Improving the collective health of the public conversation is our number one priority as a company, and protecting the integrity of elections is an essential part of our mission.
India is the world’s largest democracy, and one of our largest and fastest-growing audience markets in the world so the 2019 Lok Sabha is a key priority for Twitter, globally.
As we lead into the elections, we'd like to take this opportunity to share some updates on the work we've been doing to protect and enhance the health of the public conversation at this pivotal cultural and political moment.
As we announced late last year, we’ve made a number of changes to our product, policies and approach to enforcement to address the behaviors which distort and detract from the public conversation on Twitter - particularly those which can surface at critical moments such as elections.
Evolving our product: We continue to make improvements to the Twitter product to help people stay informed and to see the best content first. For example, we recently updated the timeline personalization setting to allow people to select a strictly reverse-chronological experience. This provides account holders with more control over how they experience what’s happening on our service.
Updating the Twitter Rules: We updated the Twitter Rules to provide clearer guidance on several key issues including fake accounts, attributed activity and distribution of hacked materials. In the area of fake accounts, we have expanded our rules to better reflect how we identify fake accounts, and what types of inauthentic activities are violative. In the area of attributed activity, we expanded our enforcement approach to include accounts that deliberately mimic or are intended to replace accounts we have previously suspended for violating our rules. In the area of hacked materials, we expanded the criteria for when we will take action on accounts which claim responsibility for a hack. This includes threats and public incentives to hack specific people and accounts.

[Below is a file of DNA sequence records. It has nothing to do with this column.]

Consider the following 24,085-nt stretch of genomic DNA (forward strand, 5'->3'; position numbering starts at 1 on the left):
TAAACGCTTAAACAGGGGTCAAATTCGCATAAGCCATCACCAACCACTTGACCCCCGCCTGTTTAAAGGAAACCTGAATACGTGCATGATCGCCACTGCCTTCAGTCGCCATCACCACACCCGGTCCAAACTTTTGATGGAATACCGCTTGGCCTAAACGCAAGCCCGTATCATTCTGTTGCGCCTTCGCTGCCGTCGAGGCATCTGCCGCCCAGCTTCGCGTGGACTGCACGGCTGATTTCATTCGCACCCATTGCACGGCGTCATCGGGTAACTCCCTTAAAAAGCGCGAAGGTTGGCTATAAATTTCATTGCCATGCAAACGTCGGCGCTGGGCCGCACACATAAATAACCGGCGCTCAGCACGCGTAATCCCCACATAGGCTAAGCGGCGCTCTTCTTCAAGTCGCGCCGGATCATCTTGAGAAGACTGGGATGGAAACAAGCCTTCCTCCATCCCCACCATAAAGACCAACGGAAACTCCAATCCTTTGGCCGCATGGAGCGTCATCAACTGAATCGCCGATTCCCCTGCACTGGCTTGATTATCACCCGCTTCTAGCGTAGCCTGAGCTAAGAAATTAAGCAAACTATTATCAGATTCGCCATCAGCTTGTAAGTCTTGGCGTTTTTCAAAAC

Addressing manipulation on the service: We continue to invest intensively to identify and combat bad-faith actors who try to manipulate the service. Twitter fights platform manipulation (including spam and malicious automation) strategically and at scale. We have developed machine learning tools that identify and take action on networks of spammy or automated accounts automatically. This lets us tackle attempts to manipulate conversations at scale, across languages and time zones, without relying on reactive reports. We introduced a new registration process for developers requesting access to our APIs to prevent the registration of spammy and low quality apps, and we are continuing to roll out improvements to our proactive enforcements against common policy violations. This includes building new proprietary systems to identify and remove ban evaders at speed and scale. We continue to make strong progress and are now removing 214 percent more accounts year-over-year for violating our platform manipulation policies.
Scaling our internal team: Similar to the model we put in place for other recent elections around the world such as the U.S., Brazil, and Mexico, we’ve formed an internal, cross functional elections group to lead our electoral integrity work from now through polling day. Using our proprietary-built internal tools, the team proactively protects trends, supports partner escalations, and identifies potential threats from malicious actors.